Brexit could be “deeply damaging” to Scotland’s third sector

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Brexit poses a huge risk to the third sector - so it's vital its voice is heard in negotiations

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26th August 2016 by Graham Martin 0 Comments

Leaving the EU will put more demand on third sector services and hugely increase funding pressures, third sector leaders have told Scottish ministers.

There have been concerns that, unlike the business community, the voice of Scotland’s voluntary organisations has not been heard in discussion about the post-Brexit future.

However, senior Scottish Government figures were told that in a time of austerity the third sector plays a vital role - and that uncertainty caused by Brexit could be deeply damaging.

At a meeting called by the Scottish Council for Voluntary Organisations (SCVO) and attended by some of the most significant figures in the sector, it was claimed that because of its reliance on funding cycles, Brexit poses only risk to the third sector yet demand for its services is only going to increase if the economy continues to falter – a likely scenario following the EU referendum vote.

The stakes are huge and they cut across our economy and society

Therefore, Scottish ministers were told it is vital they take the voice of Scotland’s charities on board and reflect these concerns when negotiating with the Westminster government.

A document on the impact and implications of Brexit prepared by SCVO states: "The uncertainty following the outcome of the EU referendum is deeply damaging to the third sector, with many organisations reliant on EU funding and concerned about the increased demand likely to be placed upon services in the event of a recession or falling living standards."

Specific third sector concerns which were discussed at the meeting  include impact on medical research and opportunities to study across universities in EU countries, European structural funding, and potential withdrawal from environmental commitments should Scotland leave the EU.

John Downie, SCVO director of public affairs, said: “This was an opportunity to bring together some of Scotland’s strongest charity voices to address the implications of Brexit.

“With so much uncertainty in the air, it is vitally important that the third sector’s concerns are heard by both the Scottish and UK governments.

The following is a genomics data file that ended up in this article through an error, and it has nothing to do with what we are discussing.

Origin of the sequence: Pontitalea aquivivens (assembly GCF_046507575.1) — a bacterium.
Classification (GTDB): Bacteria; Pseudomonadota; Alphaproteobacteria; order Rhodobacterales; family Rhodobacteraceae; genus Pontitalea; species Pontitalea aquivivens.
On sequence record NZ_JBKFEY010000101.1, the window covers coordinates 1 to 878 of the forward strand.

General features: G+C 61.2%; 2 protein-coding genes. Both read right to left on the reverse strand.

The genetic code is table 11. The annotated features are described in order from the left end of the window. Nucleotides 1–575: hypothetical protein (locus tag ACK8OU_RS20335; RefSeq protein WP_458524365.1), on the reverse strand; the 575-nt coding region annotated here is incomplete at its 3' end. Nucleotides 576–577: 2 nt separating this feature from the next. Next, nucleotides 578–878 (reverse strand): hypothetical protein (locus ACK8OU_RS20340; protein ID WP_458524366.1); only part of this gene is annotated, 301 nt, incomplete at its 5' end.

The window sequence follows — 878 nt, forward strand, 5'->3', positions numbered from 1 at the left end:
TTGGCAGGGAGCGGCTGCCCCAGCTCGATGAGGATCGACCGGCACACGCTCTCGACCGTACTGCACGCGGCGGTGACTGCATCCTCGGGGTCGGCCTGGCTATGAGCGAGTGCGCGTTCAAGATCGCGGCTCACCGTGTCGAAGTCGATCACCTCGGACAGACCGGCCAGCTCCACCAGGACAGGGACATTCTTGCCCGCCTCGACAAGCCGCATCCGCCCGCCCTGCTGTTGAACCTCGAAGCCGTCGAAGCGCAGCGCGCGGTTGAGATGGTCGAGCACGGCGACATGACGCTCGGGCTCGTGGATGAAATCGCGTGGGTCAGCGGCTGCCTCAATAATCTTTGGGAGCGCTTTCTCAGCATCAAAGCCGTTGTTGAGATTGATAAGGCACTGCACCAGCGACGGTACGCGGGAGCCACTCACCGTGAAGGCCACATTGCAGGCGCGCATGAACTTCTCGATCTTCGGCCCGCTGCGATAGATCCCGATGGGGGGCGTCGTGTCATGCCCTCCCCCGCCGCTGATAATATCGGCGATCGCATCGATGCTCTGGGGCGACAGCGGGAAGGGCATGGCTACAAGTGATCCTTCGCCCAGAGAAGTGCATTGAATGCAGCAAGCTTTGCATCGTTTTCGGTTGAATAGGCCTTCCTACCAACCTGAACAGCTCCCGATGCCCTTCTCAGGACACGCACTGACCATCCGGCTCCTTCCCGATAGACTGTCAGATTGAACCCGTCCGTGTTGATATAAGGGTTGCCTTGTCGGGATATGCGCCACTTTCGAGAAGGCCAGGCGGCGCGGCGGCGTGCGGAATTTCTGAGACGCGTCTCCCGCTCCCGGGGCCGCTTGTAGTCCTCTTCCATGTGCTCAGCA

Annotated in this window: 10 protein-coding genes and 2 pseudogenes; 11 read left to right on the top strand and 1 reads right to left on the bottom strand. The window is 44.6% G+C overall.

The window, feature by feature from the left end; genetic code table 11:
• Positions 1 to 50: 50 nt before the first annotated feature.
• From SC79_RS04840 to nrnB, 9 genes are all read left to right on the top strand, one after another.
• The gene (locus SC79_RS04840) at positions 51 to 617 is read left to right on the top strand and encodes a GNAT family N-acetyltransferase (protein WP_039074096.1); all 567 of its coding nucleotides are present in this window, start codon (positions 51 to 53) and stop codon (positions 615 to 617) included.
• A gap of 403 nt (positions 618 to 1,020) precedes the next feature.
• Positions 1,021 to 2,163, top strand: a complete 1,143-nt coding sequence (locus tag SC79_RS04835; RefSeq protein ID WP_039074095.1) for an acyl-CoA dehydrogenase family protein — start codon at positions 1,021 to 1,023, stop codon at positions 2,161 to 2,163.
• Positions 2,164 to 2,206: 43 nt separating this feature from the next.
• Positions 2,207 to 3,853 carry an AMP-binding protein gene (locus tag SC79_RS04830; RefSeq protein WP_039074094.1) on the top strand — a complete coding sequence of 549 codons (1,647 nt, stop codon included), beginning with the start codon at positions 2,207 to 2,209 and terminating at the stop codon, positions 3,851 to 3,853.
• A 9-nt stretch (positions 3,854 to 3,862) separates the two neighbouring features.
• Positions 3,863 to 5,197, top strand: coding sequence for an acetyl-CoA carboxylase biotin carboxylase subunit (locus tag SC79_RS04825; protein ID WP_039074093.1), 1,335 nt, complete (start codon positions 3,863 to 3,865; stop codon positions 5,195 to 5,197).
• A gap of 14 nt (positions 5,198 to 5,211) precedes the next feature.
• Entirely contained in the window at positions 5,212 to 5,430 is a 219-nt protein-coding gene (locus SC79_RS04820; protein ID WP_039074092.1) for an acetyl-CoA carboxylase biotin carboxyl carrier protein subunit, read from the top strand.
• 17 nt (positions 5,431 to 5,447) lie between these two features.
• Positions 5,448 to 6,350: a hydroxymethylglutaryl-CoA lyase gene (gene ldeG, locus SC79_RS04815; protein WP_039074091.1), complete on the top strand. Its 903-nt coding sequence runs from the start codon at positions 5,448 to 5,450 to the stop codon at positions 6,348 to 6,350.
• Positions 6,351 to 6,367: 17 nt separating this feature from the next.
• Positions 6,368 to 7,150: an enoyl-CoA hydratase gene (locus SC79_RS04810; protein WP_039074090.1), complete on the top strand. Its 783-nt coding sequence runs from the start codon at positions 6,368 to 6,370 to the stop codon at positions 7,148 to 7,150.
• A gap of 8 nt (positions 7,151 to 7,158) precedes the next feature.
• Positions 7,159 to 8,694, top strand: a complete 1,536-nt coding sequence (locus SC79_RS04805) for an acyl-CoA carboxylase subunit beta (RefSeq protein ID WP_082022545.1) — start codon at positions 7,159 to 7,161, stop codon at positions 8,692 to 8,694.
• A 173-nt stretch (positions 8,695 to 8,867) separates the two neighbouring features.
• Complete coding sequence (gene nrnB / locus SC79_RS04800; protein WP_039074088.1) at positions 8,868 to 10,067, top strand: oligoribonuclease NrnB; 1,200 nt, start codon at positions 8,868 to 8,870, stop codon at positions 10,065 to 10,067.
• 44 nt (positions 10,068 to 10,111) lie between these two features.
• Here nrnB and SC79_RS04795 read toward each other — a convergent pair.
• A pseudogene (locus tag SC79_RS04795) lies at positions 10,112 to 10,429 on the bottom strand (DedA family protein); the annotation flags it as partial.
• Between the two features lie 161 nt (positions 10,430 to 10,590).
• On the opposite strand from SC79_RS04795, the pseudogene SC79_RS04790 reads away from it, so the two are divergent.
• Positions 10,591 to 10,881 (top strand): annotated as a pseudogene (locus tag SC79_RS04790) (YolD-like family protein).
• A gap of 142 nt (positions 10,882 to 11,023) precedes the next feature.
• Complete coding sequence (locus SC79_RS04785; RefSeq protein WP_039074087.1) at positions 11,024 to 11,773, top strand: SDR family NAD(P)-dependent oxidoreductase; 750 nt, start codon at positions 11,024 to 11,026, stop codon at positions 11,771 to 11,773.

“The stakes are huge and they cut across our economy and society. We cannot let the effects of Brexit harm the ambitions that the third sector and Scottish Government have to make our country a fairer and more equal place to live.”

Communities secretary Angela Constance and economy secretary Keith Brown assured third sector organisations that their voice will not be lost in post-EU referendum discussions.

Constance said: “The result of the EU referendum has caused deep uncertainty across the country, and that unrest is clearly being felt in the third sector, which is a lifeline for some of the most vulnerable and marginalised communities in Scotland.

“The third sector is understandably concerned about its future with many organisations reliant on EU funding, and others fearing an increased demand on services if there is another recession.

“I want to provide the third sector with the reassurance that the Scottish Government recognises its work is essential and its work is valued.

“We will do all we can to make sure its voice is heard in post-referendum discussions with the UK government, and will continue to press the UK government to provide full clarity and certainty on EU funds.”

Brown said: “As the third sector rightly recognises, the EU brings clear benefits to Scotland, and this includes access to EU funding.

“We are intent on pursuing all avenues to protect Scotland’s relationship with and place in the EU, in line with the way people here voted, to protect jobs and investment and to bring as much certainty as possible to the third sector, businesses and the country as a whole.”